What are 'Transportation Expenses'

Transportation expenses are costs incurred by an employee or self-employed taxpayer while away from home in a travel status for business. Transportation expenses are a subset of travel expenses, which are all costs associated with business travel, such as taxi fare, fuel, parking fees, lodging, meals, tips, and cleaning, shipping and telephone charges that employees may incur and claim for reimbursement. Transportation expenses are narrower in that they refer only to the use of or cost of maintaining a car used for business, or transport by rail, air, bus, taxi or any other means of conveyance for business purposes. They also refer to business expense deductions for businesses and self-employed individuals when filing tax returns. Commuting expenses (traveling from home to a workplace) are not considered a deductible transportation expense.

Breaking Down 'Transportation Expenses'

Transportation expenses may only be claimed if they are directly related to the primary business in which an individual works. For example, claiming transportation costs when you have not actually done any traveling for the business is not allowed and can be viewed as a form of tax fraud. Transportation expenses may also include the costs associated with traveling to a temporary workplace from home under some circumstances (in such a case a claimant's travel area is not limited to their tax home). For example, if a traveler works in the same business or trade at one or more regular work locations that is away from home (such as a construction worker), it is considered a transportation expense. Similarly, if a traveler has no set workplace but mostly works in the same metropolitan they live in, they may claim a travel expense if they travel to a work site outside of their metro area.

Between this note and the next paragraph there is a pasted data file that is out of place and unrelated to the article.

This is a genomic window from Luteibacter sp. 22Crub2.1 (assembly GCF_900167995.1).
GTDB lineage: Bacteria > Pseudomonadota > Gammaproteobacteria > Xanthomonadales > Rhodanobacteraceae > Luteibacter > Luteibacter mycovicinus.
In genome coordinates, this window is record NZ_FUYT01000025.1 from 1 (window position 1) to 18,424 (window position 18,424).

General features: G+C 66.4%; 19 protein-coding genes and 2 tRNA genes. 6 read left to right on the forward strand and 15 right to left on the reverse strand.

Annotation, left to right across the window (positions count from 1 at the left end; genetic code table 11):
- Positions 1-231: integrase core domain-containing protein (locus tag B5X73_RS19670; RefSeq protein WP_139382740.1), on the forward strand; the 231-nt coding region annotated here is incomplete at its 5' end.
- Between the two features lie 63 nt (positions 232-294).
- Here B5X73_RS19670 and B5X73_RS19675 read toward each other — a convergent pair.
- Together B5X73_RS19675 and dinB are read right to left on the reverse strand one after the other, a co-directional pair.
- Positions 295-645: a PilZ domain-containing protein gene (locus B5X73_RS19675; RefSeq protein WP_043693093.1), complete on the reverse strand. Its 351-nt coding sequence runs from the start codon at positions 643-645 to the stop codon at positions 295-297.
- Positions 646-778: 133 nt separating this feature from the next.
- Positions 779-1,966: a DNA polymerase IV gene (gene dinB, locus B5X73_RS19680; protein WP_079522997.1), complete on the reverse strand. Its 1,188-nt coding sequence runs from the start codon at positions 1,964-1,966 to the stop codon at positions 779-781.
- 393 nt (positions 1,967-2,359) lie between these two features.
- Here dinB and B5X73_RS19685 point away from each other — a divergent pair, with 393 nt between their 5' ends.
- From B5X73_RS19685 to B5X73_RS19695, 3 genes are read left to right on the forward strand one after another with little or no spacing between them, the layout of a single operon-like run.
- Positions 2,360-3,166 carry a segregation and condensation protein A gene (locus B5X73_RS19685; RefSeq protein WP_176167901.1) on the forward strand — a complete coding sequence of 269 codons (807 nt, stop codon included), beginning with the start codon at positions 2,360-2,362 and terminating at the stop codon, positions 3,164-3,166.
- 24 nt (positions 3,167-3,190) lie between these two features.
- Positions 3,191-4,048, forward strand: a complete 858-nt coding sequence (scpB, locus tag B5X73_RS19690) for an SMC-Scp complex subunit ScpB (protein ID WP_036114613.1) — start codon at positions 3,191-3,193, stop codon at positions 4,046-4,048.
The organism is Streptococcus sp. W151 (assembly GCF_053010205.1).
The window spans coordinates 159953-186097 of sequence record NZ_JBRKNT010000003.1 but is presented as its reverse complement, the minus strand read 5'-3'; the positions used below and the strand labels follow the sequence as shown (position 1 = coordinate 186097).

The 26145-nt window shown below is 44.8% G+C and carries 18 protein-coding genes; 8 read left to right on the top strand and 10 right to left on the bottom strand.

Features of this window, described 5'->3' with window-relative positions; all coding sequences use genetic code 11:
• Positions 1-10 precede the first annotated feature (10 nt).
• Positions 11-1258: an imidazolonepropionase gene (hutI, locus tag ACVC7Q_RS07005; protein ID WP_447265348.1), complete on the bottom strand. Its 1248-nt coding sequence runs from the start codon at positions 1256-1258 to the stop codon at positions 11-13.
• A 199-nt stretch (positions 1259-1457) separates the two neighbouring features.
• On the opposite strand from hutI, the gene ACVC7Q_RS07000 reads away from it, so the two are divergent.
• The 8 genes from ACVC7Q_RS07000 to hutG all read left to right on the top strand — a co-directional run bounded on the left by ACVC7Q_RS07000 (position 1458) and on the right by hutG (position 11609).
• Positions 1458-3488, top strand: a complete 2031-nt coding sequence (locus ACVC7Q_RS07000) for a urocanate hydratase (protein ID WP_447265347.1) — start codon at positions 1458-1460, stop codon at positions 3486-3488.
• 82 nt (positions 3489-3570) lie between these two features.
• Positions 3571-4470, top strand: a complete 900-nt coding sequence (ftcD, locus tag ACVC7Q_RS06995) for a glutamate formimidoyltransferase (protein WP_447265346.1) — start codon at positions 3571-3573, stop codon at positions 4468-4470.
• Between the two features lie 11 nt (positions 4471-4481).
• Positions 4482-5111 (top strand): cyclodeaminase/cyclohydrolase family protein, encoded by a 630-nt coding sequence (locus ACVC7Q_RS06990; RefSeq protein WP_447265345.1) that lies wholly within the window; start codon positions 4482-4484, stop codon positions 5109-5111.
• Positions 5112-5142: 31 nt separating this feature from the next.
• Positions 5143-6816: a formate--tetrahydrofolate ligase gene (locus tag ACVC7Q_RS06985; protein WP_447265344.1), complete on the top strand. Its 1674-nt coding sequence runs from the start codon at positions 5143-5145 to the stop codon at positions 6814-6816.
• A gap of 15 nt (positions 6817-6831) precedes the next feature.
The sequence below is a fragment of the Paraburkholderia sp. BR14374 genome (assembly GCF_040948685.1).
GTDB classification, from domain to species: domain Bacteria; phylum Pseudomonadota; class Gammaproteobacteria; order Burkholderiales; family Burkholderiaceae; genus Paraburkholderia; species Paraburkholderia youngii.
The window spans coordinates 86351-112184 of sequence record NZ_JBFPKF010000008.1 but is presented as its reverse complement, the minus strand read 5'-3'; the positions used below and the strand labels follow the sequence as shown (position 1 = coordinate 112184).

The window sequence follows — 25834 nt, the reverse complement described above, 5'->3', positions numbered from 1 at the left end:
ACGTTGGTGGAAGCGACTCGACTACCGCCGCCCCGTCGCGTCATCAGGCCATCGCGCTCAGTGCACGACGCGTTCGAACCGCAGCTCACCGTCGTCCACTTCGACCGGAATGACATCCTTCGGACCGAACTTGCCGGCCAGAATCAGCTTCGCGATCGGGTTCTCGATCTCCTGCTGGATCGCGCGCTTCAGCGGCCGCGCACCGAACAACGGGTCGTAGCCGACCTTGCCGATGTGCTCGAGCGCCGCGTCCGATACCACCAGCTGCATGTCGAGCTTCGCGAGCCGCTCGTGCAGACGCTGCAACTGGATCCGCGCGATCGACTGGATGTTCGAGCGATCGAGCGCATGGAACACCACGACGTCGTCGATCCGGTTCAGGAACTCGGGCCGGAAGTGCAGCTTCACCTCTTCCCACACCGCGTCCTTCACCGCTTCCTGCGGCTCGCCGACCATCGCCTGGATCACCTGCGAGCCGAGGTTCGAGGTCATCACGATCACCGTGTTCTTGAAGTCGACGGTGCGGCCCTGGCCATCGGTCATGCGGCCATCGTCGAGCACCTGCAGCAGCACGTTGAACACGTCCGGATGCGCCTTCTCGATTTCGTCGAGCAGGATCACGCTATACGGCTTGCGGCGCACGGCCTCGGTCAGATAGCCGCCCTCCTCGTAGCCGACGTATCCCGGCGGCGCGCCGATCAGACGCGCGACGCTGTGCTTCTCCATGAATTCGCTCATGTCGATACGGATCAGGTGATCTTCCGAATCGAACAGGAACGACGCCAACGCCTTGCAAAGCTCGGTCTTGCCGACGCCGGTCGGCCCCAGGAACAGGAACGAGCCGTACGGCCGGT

Transportation Expenses and Taxes

The IRS defines travel (transportation) expenses as such: "For tax purposes, travel expenses are the ordinary and necessary expenses of traveling away from home for your business, profession, or job." And it defines "traveling away from home" as "your duties require you to be away from the general area of your tax home substantially longer than an ordinary day's work, and you need to sleep or rest to meet the demands of your work while away from home."

It provides guidelines for transportation expenses, deductibility, depreciation, conditions, exceptions, reimbursement rates and more in Publication 463. For example, the publication sets the per-mile reimbursement rate for operating your personal car for business (53.5 cents for tax year 2017) and the first-year limit in total depreciated deduction for cars is $11,160. It also sets guidelines for users of employer-provided vehicles.

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